"Ah. Aral told me about the mercenary commander."
Gregor brooded. He hadn't wanted her, really, only the potential of her, her negative image, the blacks white. "She pretended to be in love with me. I'd have preferred honest greed. I had her number from the start-you know that look people have, when they get the Imperium in their sights?"
"Vordarian, Vordrozda, various Vor matrons intent on becoming your mother-in-law? Yes."
"I'm starting to think I shan't ever have a mother-in-law. All those girls want to marry the Emperor, not Gregor Vorbarra. I'm a convenient route to power and status. I don't want to look at my wife and see a Cavilo."
"What you need, love," Cordelia said, "is a woman who sees the Imperium as a disadvantage rather than an incentive."
"In that case she probably wouldn't marry me at all."
"If she loves you, she will," Cordelia said firmly. It was the reassuring voice of his childhood, and still trustworthy, even though he knew he was conditioned to believe it.
"I hope I won't have to wait as long as Count Aral did. I don't fancy twenty more years of Lady Alys's matchmaking. Or Ivan's." He shuddered. "Anyway, where do I look? The Vor are all related to me. Marrying a prole isn't exactly feasible, either. Can you imagine getting Lady Alys to organise it, for a start? Or the Counts putting their hands between hers? There'd be another coup."
"Look off-planet," Cordelia advised dryly.
"Like Aral? The Counts faced with a Betan Empress-half of the Conservatives would drop dead on the spot."
He looked up to meet Cordelia's eyes, which were alight with imagination. "What a tempting prospect," she breathed.
"Vortrifrani would burst, I should think," Gregor said. He tore his mind from this entrancing vision with an effort.
"Being used in a relationship isn't confined to Emperors, you know. I don't suppose that's much comfort to you at present, but bear it in mind."
Gregor wondered whether it would be unethical to send an ImpSec covert assassination team to track down the man, woman or herm who had put that ring of conviction in Cordelia's voice. "You don't think I'm wrong to hold out for more. Probably you're the only person on Barrayar who does. I've started getting pointed comments about little Vorbarras."
"From Ivan and Miles, I suppose?"
"And assorted other heirs. And Lady Alys. And Drou. And Simon. And my Armsmen, dammit."
Cordelia chuckled. "They used to talk about women having a biological clock. You seem to have a political one."
"I don't know if I can face saddling my son with my job. What right have I to do that?"
"You're asking me that?" Cordelia said bleakly.
"Miles seems to be doing all right," Gregor offered tentatively. "Surprisingly competent, in a, um, off-the-wall kind of way."
He thought of Miles, a test subject released from the controlled-sort of-environment of Vorbarr Sultana and the Academy into the wild of the Nexus. His mouth twitched. This could be interesting. Will be interesting. Possibly in the Ancient Chinese sense.
"You've got that experimental light in your eyes again," Cordelia said. "The inhabitants of Barrayar, you know, would be very disconcerted if they realised that their Emperor regarded them as a sort of giant chemistry set."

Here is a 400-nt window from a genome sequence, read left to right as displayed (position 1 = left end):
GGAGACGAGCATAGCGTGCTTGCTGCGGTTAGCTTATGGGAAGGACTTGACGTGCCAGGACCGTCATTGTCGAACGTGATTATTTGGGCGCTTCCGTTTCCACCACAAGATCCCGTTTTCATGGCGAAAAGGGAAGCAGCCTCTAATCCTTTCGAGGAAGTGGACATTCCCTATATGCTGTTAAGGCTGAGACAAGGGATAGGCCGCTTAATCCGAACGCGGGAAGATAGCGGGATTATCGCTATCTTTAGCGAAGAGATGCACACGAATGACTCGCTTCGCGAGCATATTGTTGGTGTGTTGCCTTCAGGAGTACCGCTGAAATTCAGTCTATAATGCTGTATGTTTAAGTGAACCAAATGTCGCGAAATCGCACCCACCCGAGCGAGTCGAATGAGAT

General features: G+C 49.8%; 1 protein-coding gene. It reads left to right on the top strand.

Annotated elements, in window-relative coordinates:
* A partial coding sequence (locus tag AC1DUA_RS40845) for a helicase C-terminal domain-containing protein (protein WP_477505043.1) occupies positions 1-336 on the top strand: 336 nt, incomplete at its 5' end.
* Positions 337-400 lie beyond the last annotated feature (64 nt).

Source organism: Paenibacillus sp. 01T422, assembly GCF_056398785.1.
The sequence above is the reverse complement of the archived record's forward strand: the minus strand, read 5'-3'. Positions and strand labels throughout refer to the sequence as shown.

"Well, you know who taught me to think that way," Gregor retorted.
"Oh, I was observing, not passing judgment," she replied. "A certain amount of detachment is healthy. Besides, it beats 'toy soldiers' any day."
"But we're conditioned to be soldiers," Gregor said. "Everyone's used to that."
He thought privately that the Countess's impromptu psychoanalysis was as disconcerting as any attitude of his. Who needs Betan therapy when Aunt Cordelia's around? He felt as though he'd had his mind washed, brushed, shaken out and handed neatly back to him.
There was a cursory knock, and Miles bounced in. By some telepathic process, he somehow drew the beholder's eye to his brand-new red collar tabs.
"Mother, do-oh, hello, Gregor." A profound relief, presumably at the shift of responsibility for Gregor Jumping Off Things from his shoulders to his mother's, modulated Miles's general expression of extreme enthusiasm.
"Such joy in life," Cordelia murmured. "Are we to understand that Simon has given you something to do, or are you merely airing your uniform?" Her eyes met Gregor's, the corners of her mouth carefully tucking in.
"There's no need to laugh at me," Miles said with dignity. "I'm on my way to ImpSec HQ now, actually."
One didn't live long in Barrayaran Vor politics without acquiring the ability to control one's expression. Gregor and Cordelia looked at Miles, and then at each other. Miles sighed, audibly.
"It's nice to see you enjoying yourself, Gregor," he said benevolently.
Gregor wondered briefly whom he was imitating, before being overwhelmed with thankfulness that Miles hadn't come in during the earlier part of the conversation. He could talk to Cordelia and he could talk to Miles, but not both at once. Interesting family conversation for three, he thought. For a few seconds he had an intense image of what family conversation might have been like for him if things had happened otherwise, at Escobar. But there were enough real horrors without inventing more, so he shoved the imagining firmly out of sight.
Miles was babbling over-excitedly in the background, Cordelia giving cool ironic replies. An immense affection, a fervent relief at the familiarity of it, rose up behind Gregor's breastbone. They never change, Gregor thought, with a private inward grin. He was home.